The Books of Haggai and MalachiWritten by P. A. Verhoef Reviewed By Ernest Lucas
Pieter Verhoef, Professor of Old Testament, Emeritus, of the University of Stellenbosch, has provided an addition to The New International Commentary on the Old Testament that can only enhance the reputation of the series.
Whilst writing from an evangelical position, Verhoef interacts with the views of a wide range of scholars. This makes the commentary thorough and detailed. It also provides the reader with a good overview of the state of scholarship regarding the two books and an excellent source of references to follow up points of detail. However, although the detailed discussions make the commentaries demanding reading at times, they are not so detailed and technical as to be daunting for the preacher in distinction to the student.
There is a thorough introduction to each book. This discusses the usual topics such as authorship, unity, historical setting, style and text. Here there is an interesting, but not totally convincing, defence of the view that Malachi prophesied in the period between Nehemiah’s two terms as Governor in Jerusalem, i.e. shortly after 433 bc. The introduction includes a structural analysis. This lays an important basis for the commentary on the book, because an innovation in these commentaries is the use of structural analysis as an exegetical tool. Verhoef says in the introduction to Malachi, ‘… we have applied a modest structural analysis to the book of Malachi. It concerns mainly the division of the book into pericopes, the analysis of sentences (prose), stichoi (poetry), and discourses, and a consideration of various literary devices’ (p. 171). He recognizes that ‘Structural analysis as an exegetical method is in dispute’, but ‘deems it one of several methods to establish the meaning of a passage. It concentrates attention upon salient points in the exegesis, and is in itself a significant antidote for deliberately dismembering a literary unit’ (p. 25). In fact Verhoef uses his analysis to refute, for example, attempts to disentangle and rearrange different strands in Hag. 1:1–11. Structural analysis such as Verhoef uses is at its strongest when it rests on literary devices (e.g. word-plays, parallelisms, chiasmus) as indications of the intended structure. Its danger is that the commentator may impose a structure on the work. In his ‘modest’ approach Verhoef seems, in this reviewer’s opinion, to have avoided this danger.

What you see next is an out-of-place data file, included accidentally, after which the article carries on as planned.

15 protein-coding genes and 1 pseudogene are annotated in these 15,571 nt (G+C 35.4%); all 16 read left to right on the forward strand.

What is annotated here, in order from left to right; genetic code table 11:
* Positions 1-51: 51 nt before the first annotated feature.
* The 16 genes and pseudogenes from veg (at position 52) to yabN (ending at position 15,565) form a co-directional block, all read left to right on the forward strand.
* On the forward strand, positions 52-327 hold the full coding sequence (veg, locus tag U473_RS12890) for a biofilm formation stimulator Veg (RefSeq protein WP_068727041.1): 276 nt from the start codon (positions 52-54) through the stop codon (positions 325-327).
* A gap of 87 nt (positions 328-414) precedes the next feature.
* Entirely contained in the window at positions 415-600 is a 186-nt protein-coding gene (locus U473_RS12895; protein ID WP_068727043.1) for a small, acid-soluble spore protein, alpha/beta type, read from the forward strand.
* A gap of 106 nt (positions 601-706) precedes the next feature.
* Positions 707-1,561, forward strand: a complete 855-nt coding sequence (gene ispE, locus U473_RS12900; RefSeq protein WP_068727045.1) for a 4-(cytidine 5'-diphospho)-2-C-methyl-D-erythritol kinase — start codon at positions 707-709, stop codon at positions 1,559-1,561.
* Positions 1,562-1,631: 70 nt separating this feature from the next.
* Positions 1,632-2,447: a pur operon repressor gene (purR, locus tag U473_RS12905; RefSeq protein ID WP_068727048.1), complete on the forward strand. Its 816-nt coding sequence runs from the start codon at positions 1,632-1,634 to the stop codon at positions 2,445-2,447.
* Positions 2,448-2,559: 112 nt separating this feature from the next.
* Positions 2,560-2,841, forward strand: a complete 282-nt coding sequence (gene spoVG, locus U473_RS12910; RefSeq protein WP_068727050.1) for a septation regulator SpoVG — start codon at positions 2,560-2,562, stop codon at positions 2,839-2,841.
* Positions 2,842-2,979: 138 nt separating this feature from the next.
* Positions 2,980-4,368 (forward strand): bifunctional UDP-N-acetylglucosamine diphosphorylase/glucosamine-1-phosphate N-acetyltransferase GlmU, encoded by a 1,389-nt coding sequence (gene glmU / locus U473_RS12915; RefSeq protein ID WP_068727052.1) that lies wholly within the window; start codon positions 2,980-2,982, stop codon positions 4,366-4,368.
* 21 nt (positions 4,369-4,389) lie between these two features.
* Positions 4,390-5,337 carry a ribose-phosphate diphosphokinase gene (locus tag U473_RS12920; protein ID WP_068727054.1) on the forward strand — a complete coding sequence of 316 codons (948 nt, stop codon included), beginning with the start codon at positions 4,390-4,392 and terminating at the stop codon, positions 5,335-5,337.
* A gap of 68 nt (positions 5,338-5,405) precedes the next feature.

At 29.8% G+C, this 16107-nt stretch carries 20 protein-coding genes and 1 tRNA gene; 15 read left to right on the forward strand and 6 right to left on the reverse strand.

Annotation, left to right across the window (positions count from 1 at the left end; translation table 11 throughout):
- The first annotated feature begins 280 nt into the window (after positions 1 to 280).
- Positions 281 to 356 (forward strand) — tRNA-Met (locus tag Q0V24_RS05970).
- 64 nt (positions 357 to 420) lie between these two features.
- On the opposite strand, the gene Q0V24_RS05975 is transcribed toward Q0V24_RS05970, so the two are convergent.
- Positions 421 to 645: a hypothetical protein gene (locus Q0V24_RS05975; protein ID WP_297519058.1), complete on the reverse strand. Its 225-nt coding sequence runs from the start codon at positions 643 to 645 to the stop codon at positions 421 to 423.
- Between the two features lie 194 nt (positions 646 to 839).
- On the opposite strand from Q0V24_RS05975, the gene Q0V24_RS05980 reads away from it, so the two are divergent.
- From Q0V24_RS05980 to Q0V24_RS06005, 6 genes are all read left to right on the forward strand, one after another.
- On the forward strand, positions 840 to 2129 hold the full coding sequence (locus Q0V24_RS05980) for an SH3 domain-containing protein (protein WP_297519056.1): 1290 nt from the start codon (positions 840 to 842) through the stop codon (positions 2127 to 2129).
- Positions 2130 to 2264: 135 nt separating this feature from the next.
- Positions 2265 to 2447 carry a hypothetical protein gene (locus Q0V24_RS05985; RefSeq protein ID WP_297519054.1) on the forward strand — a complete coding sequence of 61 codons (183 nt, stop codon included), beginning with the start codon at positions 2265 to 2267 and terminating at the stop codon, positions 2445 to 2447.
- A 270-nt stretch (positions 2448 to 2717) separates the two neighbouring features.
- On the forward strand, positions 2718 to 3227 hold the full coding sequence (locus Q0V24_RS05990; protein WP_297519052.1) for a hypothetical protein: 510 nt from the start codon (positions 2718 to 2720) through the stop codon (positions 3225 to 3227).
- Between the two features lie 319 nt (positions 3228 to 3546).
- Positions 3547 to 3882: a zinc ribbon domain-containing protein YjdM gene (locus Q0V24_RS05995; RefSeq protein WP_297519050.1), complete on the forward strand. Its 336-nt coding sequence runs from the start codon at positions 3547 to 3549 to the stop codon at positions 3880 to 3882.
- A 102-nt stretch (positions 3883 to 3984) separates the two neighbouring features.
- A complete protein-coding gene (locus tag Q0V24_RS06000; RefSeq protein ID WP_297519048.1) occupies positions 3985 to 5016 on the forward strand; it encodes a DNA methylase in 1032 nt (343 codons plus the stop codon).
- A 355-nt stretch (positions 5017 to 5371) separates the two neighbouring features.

Like all the commentaries in this series, the two in this work have as their starting point translations provided by the commentator. The footnotes to these contain valuable discussions of variants in the ancient witnesses and more recent suggested emendations of the Masoretic Text. Where relevant, these are dealt with in more detail in the commentary. On the whole Verhoef concludes that ‘the majority of proposed alterations to the text are really unnecessary’ (p. 18).
A valuable feature of the commentaries is the author’s attempt ‘to stress the relevance of the prophet’s message in terms of continuity and discontinuity for the Christian church’ (p. vii). He does this in two ways. The sections of the Introductions which discuss the message of the books contain assessments of the theological significance of the prophets’ message for today. This is not done in a simplistic way that ignores the historical and cultural gap between then and now. It is based on appreciating the theological content of the original message and trying to see its meaning for us in the light of Christ’s work. The same approach is the basis of short indications of the contemporary applications of the prophets’ messages which occur at the end of several sections of commentary proper. This, of course, enhances the value of the commentaries for the preacher and Bible study group leader.
Bristol Baptist College